It's hard being a mussel: you have to worry about hungry starfish and even hungrier humans, not to mention an environment that can change your body temperature 50 degrees Fahrenheit in just a few hours.
"It's one of the most variable habitats on Earth," said USC biologist Andrew Gracey. "Mussels can spend part of the day bathed in cool Pacific seawater and the other part baked under the California sun."
Gracey led the first real-time molecular sampling of mussels in their natural habitat, the results of which appear online Oct. 9 in the journal Current Biology.
The researchers found that the hardy mollusks alternate between expressing genes associated with eating and genes associated with growing.
Scientists have thought that mussels survive their harsh home on the rocks by just being tough, but this study suggests a more sophisticated strategy.
"They spend part of the day respiring, and doing metabolic processes, and then the other part of the day switching to cell division," Gracey explained.
Because their environment is so unpredictable--at low tide mussels could scorch on a sunny day and get soaked on a stormy one--these regular cycles were unexpected.
"To be honest, I first thought they'd be wasting their time to be constantly switching on this gene and switching off that gene," Gracey said.
The scientists also found that as the environment became harsher--like higher up the rocks--the oscillations in gene expression became more pronounced.
Mussels use genes to weather the heat
In addition to cyclic expression, the study found that mussels use two sets of genes to respond to heat stress--sometimes reacting to temperature changes in seconds.
"Day-in, day-out, they switch on a particular set of genes associated with routine heat stress, but when the day got very hot we saw this other battery of genes dealing with really extreme temperatures," Gracey said.
The first set of genes triggers the formation of chaperones that prevent proteins from unraveling, while the second set creates proteins that shepherd damaged material away.
This could have implications for climate change and how a key species like mussels--fundamental to the ecology of inter-tidal rocky zones--would adapt to a hotter world.
In addition, there are implications for understanding sudden summer mortality syndrome, a mysterious die-off that can devastate oyster farms, and which is believed to be linked to a stress event like heat.
Gene oscillation as survival strategy
Expressing genes in waves appears to be a survival strategy, one that has been seen in lab experiments involving yeast.
"There are certain physiological processes that are fairly incompatible, like respiration and cell division," Gracey explained.
Respiration creates free radicals, and if an organism undergoes cell division at the same time, those free radicals could damage DNA. (This is partly why antioxidants in green tea and pomegranates are popular these days, since they remove free radicals.)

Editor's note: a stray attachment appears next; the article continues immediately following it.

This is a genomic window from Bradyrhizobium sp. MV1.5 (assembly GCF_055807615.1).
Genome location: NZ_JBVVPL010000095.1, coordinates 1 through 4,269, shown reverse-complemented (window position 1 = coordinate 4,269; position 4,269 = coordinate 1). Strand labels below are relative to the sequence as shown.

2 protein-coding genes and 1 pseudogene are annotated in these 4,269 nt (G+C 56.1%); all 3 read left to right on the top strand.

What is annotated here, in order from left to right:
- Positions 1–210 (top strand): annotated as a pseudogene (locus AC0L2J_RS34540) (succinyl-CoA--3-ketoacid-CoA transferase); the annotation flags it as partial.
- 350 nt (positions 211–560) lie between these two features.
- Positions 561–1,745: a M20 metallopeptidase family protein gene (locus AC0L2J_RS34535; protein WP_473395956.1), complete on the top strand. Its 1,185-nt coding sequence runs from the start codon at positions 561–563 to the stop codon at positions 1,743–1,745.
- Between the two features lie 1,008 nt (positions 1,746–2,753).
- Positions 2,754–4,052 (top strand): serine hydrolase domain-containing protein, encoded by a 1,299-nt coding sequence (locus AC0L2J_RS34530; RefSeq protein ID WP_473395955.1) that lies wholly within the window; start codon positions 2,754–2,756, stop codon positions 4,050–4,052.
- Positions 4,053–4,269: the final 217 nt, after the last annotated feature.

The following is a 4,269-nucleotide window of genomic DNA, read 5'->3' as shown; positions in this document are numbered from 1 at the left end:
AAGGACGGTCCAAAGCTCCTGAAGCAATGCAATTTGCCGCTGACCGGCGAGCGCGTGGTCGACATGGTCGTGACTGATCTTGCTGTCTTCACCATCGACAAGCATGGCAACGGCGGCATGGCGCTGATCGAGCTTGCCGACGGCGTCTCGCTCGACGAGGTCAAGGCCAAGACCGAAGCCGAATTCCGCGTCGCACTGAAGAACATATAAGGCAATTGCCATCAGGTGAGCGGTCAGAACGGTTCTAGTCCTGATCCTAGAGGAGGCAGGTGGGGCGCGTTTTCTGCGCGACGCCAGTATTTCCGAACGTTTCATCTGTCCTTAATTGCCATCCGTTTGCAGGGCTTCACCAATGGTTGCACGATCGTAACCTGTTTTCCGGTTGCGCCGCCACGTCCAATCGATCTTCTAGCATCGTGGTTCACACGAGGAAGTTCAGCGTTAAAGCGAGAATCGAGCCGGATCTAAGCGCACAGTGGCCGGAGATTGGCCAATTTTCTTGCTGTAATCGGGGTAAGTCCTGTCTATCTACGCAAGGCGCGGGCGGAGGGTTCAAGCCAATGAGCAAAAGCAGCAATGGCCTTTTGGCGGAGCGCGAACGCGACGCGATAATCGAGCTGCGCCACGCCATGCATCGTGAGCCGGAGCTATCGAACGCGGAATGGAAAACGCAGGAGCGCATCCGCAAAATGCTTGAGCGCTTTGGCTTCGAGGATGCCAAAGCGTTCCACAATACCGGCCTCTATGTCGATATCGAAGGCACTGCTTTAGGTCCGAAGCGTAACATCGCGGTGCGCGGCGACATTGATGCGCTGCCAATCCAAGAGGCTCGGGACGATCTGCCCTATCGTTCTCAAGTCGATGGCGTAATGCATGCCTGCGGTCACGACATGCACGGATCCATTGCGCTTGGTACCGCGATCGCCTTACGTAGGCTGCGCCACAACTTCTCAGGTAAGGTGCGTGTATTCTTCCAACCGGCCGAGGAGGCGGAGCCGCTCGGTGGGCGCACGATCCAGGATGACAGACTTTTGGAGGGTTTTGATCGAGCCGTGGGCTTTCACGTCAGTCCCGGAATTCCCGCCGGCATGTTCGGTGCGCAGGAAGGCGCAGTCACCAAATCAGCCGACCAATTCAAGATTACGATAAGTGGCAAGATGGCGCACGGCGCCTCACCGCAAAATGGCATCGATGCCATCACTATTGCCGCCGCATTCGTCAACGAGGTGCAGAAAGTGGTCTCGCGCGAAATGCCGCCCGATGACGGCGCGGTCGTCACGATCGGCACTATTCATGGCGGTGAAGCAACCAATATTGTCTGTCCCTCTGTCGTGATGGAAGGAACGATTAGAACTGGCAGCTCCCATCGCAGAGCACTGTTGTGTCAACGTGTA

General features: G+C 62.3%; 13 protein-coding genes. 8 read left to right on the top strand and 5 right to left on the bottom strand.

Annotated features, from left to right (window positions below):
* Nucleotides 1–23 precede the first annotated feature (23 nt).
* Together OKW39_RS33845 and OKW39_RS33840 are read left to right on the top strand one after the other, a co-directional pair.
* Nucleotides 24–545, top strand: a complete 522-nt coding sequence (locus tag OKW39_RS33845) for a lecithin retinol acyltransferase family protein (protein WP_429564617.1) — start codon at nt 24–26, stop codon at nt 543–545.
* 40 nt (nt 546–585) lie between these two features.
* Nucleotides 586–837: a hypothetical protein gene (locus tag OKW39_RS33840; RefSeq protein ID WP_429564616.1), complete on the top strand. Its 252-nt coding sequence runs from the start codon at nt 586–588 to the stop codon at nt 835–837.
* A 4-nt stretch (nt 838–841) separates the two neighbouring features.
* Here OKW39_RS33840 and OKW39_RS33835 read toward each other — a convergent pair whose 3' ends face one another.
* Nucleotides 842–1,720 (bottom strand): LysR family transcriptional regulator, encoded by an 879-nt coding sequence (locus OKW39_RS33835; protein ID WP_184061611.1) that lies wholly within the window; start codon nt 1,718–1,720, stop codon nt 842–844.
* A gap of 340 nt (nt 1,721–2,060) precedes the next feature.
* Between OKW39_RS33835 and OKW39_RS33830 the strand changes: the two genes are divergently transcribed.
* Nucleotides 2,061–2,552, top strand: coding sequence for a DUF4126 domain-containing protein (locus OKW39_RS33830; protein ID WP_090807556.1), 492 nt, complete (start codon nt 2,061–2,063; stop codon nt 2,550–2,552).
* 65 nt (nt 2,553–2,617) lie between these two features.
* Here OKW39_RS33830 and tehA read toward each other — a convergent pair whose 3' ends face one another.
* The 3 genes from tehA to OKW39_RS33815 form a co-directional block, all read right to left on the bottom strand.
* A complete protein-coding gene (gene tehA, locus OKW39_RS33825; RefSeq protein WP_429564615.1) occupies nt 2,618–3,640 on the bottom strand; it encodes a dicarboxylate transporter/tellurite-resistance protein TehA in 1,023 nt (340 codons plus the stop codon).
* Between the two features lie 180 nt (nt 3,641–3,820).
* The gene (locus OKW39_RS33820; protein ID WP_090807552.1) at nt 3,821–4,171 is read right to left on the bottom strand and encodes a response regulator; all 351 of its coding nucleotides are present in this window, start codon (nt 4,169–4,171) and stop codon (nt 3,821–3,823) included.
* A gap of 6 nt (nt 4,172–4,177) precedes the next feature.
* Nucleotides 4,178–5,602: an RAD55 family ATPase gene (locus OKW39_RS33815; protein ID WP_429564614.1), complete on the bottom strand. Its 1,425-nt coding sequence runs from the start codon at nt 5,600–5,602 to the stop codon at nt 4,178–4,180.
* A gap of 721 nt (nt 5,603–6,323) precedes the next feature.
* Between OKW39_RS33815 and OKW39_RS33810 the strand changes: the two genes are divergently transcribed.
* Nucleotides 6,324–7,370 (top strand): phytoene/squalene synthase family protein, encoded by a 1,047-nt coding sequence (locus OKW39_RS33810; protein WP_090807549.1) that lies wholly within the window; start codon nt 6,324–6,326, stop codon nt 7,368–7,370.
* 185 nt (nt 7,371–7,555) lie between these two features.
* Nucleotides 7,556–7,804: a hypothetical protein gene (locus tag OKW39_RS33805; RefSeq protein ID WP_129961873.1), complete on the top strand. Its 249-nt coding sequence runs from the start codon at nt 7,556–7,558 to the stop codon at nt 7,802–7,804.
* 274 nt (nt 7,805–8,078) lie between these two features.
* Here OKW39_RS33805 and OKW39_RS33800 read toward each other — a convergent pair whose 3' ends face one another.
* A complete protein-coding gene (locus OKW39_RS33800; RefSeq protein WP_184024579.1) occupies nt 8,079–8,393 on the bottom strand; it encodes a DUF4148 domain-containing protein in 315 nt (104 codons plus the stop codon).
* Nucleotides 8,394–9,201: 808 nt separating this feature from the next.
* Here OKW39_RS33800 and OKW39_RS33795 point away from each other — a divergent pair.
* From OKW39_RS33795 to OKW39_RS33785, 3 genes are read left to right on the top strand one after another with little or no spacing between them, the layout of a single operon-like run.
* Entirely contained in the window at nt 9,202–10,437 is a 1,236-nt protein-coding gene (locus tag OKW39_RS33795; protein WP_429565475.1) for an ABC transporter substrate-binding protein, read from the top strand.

By keeping respiration and cell division separate, mussels can decrease the chances of such cell damage--an advantage in such extreme conditions.
What controls the cycles?
In humans, the circadian rhythm is also a cycle that involves waves of gene expression, but unlike the mussel cycles, it has consistent intervals regulated by light.
"Periods are typically constant, and typically they're following something related to a 24-hour cycle," Gracey noted. "Our data doesn't conform to that."
It's not yet clear what is driving the cycles in mussels. It could be temperature, how much time is spent out of the water, or the opportunity to feed--but it's hard to pin down a single variable.
(A new grant from the National Science Foundation will help Gracey and colleagues tackle that question through lab simulations.)
The scientists collected genetic material every three to four hours over three days, sampling mussel beds just south of the Monterey Bay Aquarium in California. They also installed "robo-mussels"--chips sealed in silicon--to record body temperature.
Back in the lab, the DNA was sequenced and bound to 10,000 points on a "gene chip," or DNA microarray.
They then extracted RNA--the messenger that commands expression of a certain gene--from the samples at the 20 successive time points.
RNA from two consecutive points was then converted to DNA, which was labeled with two different dyes. These two types of DNA were then allowed to bind with different points on the microarray, which correspond to different points on the mussel genome.
Thanks to the dyes, the scientists could then observe which sample from which time point bound relatively more to a specific part of the mussel genome.
When this was determined, the functions of those genes that were expressed more at that point in time could be inferred based on their similarity to genes in public databases.
The study's co-authors were Maxine Chaney and Kwasi Connor of USC, and Judson Boomhower, William Tyburczy and George Somero of Stanford University.
The study was supported by the Partnership for the Interdisciplinary Study of Coastal Oceans (PISCO), the David and Lucile Packard Foundation, the Gordon and Betty Moore Foundation, and the National Science Foundation. The Department of Energy's Joint Genome Institute funded the genetic sequencing.